Sablan said U.S. Public Law 110-229, which gave the federal government the responsibility for immigration in the CNMI, said it should be done “in a way that would expand tourism and economic development, wherever possible.”
“The bar on asylum does that,” he said. “No one can come here and claim political asylum. That gives the Department of Homeland Security more flexibility to allow tourists from China and Russia to enter visa-free. And those tourists now account for 28 percent of total arrivals.”
Gov. Eloy S. Inos supports an extension of the asylum application exemption, so as not to risk losing Chinese and Russian tourists who are allowed to enter the CNMI without a U.S. visa.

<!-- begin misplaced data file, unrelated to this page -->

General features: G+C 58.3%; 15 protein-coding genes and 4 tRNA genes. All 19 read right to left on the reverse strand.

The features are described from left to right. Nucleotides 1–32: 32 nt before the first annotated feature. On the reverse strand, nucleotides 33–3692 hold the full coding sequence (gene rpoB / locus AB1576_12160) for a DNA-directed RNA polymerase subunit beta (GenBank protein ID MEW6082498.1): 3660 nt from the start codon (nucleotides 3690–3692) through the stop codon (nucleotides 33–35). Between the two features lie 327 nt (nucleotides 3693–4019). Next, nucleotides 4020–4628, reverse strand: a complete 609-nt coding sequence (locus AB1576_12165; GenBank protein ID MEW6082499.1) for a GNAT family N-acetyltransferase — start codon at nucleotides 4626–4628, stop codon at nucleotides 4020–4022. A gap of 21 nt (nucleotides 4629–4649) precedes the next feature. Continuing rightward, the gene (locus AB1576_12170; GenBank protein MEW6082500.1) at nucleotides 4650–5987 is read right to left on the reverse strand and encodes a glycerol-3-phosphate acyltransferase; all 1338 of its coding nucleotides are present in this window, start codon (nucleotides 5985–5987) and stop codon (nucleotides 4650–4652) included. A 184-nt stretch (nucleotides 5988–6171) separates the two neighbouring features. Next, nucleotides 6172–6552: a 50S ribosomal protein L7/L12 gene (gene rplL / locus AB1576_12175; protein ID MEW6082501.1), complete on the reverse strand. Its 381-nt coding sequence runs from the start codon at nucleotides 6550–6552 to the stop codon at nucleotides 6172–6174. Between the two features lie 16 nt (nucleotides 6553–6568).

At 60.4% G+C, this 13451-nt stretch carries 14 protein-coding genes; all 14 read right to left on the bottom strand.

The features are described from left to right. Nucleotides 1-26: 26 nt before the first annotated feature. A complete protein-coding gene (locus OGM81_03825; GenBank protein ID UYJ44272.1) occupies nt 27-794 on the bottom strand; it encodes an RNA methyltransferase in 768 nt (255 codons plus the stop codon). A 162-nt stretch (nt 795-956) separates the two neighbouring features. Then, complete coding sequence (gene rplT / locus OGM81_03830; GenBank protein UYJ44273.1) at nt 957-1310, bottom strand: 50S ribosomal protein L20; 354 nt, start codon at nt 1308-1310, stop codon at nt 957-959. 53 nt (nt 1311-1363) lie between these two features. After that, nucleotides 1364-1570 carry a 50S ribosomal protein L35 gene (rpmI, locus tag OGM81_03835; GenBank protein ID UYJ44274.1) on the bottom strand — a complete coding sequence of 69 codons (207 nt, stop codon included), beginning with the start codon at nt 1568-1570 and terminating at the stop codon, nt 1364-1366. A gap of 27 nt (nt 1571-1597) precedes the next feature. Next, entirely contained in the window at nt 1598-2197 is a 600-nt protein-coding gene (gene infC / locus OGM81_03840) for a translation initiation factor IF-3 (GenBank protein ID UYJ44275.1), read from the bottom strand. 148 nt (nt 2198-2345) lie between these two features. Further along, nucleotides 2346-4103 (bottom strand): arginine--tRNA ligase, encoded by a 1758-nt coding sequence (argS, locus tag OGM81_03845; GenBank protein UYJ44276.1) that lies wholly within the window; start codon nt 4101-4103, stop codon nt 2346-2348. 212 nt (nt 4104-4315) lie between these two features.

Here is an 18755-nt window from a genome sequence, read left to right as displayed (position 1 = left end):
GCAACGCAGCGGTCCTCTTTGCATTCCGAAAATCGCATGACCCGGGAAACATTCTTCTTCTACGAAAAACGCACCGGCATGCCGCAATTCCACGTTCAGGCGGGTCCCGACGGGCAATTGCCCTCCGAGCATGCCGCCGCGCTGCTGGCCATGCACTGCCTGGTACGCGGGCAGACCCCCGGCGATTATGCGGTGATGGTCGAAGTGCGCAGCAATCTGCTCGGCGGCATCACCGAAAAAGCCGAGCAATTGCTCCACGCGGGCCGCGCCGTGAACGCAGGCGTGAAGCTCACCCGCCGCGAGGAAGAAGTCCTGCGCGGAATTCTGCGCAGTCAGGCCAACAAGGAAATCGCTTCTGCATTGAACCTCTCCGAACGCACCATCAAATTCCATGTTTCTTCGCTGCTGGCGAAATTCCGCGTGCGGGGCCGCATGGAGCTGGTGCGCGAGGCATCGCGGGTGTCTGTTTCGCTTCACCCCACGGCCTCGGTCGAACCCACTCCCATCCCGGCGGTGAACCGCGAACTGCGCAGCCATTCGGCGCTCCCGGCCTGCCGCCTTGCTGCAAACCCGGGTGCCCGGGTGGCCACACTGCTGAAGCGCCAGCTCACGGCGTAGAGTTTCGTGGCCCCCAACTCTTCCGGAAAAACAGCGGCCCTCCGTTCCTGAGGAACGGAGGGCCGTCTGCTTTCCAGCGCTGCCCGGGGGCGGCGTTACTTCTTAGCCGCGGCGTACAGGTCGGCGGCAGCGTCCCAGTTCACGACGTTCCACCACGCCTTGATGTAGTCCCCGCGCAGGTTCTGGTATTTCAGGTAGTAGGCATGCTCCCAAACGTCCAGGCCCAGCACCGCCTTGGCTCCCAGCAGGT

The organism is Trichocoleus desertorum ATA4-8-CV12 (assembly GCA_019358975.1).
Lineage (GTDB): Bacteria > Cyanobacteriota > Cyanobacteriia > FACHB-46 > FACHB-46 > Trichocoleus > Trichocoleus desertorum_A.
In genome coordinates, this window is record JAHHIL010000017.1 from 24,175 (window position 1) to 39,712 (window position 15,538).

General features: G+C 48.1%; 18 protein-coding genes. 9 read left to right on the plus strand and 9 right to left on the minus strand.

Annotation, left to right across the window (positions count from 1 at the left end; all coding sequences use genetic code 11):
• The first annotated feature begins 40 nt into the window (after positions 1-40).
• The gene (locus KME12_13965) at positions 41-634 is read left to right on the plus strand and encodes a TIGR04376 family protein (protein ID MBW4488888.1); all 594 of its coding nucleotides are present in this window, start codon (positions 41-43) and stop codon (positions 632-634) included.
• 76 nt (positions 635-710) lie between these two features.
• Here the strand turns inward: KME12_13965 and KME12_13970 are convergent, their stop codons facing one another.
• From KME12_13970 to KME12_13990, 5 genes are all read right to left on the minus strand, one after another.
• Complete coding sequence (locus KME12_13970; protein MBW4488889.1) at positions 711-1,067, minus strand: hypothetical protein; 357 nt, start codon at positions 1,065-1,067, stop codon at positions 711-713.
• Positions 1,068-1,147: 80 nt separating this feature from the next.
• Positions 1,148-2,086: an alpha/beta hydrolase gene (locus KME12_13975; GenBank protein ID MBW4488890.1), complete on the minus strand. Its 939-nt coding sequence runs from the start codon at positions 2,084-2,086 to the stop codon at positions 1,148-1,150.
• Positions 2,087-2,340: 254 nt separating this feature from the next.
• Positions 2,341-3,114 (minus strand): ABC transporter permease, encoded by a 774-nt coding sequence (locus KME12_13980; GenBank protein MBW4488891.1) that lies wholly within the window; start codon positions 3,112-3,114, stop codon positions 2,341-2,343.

H.R. 4296, however, still has to be approved by the U.S. House Judiciary Committee before it can be taken before the U.S. House of Representatives for a vote, Sablan said.
After that, the U.S. Senate must also approve the bill before it reaches the president’s desk for action.
“We just have to keep working. But at least it is clear we are making forward progress and building support for keeping these programs in place for another five years,” Sablan said.
Sablan introduced HR 4296 on March 25, out of concern that two larger omnibus territories bills in the U.S. House and Senate were not moving quickly enough. These two bills also extend the transitional program.
A month after he introduced HR 4296, U.S. House Subcommittee on Fisheries, Wildlife, Oceans and Insular Affairs chair Dr. John Fleming held a hearing. On Thursday, U.S. House Natural Resources Committee chair Doc Hastings brought the bill before the full Committee for a vote.